IT service provider Datacom has relaunched its Gloucester data centre in Christchurch, capping off a $52 million expansion and upgrade of its four New Zealand data centres.
The Gloucester expansion itself cost $9.7 million and involved more than doubling the server rackspace, in addition to a significant upgrade of the infrastructure and resiliency.
Datacom Data Centres director Tom Jacob says the expansion of the Gloucester facility means that it now operates on a level with the company’s other data centres in New Zealand – Orbit in Auckland, Kapua in Hamilton, and Abel in Wellington.
These four data centres are part of a New Zealand and Australian network, in which the service provider has visibility and the ability to provide support into any of the facilities from any of the other data centres.
“We believe there is a need in the South Island for this service. We are delivering a modern fit-for-purpose data centre, and our investment in Gloucester is an expression of our confidence in the South Island economy,” says Jacob.
“We serve over 40 customers from the site – a mix of corporates, local businesses, IT resellers, cloud provider and commercial customers. We see a significant business opportunity for Datacom in the South Island, and Gloucester is well positioned to support local businesses who want to expand around New Zealand.”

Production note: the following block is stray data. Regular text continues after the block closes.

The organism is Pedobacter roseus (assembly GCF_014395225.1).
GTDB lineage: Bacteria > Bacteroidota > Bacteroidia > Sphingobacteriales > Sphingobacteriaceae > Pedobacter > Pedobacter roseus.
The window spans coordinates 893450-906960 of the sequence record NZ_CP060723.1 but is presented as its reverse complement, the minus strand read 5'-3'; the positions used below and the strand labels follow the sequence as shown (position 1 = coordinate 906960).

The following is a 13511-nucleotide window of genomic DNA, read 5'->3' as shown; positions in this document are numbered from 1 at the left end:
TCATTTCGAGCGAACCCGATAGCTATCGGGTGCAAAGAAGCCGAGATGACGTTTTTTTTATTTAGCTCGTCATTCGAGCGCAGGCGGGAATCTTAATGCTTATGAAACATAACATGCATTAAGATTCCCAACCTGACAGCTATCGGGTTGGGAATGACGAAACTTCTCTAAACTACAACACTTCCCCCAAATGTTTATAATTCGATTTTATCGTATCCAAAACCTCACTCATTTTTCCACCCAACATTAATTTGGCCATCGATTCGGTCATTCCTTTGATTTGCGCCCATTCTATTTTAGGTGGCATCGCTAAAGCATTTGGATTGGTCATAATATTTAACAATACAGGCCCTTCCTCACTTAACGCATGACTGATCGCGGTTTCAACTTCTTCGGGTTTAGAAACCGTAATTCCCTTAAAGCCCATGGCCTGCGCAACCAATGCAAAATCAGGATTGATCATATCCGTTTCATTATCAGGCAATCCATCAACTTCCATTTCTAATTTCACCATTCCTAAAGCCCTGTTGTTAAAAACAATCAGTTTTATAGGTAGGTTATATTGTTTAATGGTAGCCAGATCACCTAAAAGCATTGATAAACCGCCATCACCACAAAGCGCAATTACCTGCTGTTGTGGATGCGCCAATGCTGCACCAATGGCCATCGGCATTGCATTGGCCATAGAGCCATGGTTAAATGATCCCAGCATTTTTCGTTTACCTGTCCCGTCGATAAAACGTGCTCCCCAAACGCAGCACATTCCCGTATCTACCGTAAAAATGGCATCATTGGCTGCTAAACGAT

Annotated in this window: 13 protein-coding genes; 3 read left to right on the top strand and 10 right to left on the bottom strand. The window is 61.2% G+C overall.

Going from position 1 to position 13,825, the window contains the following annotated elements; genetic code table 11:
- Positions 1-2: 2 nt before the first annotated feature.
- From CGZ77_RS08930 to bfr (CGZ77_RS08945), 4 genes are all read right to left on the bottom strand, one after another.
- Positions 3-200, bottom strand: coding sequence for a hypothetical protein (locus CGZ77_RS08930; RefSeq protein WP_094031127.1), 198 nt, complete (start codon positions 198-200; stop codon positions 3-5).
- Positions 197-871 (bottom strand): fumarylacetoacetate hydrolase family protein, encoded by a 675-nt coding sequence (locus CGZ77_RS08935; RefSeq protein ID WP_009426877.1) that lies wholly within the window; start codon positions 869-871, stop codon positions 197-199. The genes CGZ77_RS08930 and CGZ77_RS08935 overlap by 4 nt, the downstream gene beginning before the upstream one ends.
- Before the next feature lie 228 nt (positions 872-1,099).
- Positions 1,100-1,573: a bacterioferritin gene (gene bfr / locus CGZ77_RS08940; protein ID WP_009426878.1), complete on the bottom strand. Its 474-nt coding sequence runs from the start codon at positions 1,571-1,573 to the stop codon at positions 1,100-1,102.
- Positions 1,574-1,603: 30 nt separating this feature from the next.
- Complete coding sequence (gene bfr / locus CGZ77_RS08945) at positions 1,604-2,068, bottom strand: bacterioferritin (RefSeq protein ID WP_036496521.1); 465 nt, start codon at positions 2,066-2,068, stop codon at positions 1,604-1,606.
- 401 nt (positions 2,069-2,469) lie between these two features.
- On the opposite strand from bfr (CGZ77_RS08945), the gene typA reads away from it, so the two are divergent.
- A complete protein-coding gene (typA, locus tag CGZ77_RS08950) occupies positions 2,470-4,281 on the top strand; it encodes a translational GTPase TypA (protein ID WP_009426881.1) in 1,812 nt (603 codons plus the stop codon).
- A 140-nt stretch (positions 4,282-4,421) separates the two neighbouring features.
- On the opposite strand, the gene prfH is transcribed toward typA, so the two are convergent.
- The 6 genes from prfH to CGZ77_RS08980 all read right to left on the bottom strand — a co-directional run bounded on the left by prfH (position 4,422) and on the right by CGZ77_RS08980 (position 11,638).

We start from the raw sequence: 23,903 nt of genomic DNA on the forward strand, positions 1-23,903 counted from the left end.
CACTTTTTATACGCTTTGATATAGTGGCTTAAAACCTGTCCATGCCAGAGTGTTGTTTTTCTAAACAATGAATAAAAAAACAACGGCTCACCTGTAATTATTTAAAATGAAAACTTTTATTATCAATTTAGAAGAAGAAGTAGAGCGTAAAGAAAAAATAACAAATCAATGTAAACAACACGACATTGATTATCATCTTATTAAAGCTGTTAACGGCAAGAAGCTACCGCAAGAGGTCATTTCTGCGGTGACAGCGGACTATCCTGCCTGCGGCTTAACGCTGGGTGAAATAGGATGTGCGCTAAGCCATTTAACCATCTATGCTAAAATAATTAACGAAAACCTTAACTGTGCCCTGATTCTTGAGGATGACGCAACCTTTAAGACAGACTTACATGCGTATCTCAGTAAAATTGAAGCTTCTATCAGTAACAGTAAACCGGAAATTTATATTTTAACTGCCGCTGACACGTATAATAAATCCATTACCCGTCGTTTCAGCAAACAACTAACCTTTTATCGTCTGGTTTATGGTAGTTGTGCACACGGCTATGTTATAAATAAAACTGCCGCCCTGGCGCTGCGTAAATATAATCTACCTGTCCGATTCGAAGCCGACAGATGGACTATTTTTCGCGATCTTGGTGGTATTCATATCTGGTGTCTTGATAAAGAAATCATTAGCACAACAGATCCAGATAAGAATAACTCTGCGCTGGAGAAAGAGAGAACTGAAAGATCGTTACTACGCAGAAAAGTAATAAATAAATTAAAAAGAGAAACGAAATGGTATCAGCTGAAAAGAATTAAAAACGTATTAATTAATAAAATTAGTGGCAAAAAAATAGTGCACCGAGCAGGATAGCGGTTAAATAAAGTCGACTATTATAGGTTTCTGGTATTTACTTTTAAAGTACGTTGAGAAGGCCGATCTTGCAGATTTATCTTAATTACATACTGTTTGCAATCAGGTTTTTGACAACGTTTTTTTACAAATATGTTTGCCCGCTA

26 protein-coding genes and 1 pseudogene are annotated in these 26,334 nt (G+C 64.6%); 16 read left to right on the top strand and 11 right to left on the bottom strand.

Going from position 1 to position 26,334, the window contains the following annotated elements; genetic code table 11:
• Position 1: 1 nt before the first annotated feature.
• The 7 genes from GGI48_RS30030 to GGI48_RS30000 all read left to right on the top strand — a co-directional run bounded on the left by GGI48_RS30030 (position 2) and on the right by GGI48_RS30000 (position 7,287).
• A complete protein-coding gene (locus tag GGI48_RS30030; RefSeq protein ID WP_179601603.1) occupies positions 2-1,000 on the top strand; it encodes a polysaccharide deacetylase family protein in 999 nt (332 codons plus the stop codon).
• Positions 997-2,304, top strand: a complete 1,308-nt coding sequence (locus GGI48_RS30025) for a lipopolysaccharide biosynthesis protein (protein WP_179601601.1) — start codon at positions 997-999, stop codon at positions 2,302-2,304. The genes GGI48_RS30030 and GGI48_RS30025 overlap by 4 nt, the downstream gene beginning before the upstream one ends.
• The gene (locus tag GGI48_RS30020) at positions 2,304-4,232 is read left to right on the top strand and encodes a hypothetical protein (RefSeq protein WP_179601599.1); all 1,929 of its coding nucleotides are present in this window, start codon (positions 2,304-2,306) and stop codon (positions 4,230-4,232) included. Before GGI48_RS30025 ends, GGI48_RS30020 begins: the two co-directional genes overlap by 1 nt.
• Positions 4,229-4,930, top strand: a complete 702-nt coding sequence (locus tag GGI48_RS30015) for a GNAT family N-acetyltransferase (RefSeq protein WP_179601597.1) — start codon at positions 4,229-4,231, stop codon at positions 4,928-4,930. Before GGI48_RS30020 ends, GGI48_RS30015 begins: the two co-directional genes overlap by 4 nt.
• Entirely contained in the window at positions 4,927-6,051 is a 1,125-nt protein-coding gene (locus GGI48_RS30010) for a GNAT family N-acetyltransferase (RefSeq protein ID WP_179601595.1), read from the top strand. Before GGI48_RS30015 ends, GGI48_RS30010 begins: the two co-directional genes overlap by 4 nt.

In terms of the technical aspects, the Gloucester data centre has been expanded from 52 server racks originally, adding 84 racks taking the total to 136 racks. The facility also contains the capacity to to add 60 more racks as needed.
The infrastructure has been upgraded, including new generators, new switchboards and a new UPS (uninterruptable power supply) system. Jacob says these investments will help to ensure the data centre can continue to operate if there are issues with the power supply ensuring data services even through natural disaster – the building has also had further earthquake strengthening.
“It feels fitting to mark the completion of our New Zealand wide data centre expansion, in Christchurch as our Gloucester data centre opened a few weeks before the first Christchurch earthquake, and continued to run all the way through the Christchurch rebuild,” Jacob says.
“Christchurch is also where Datacom was originally founded in 1965.”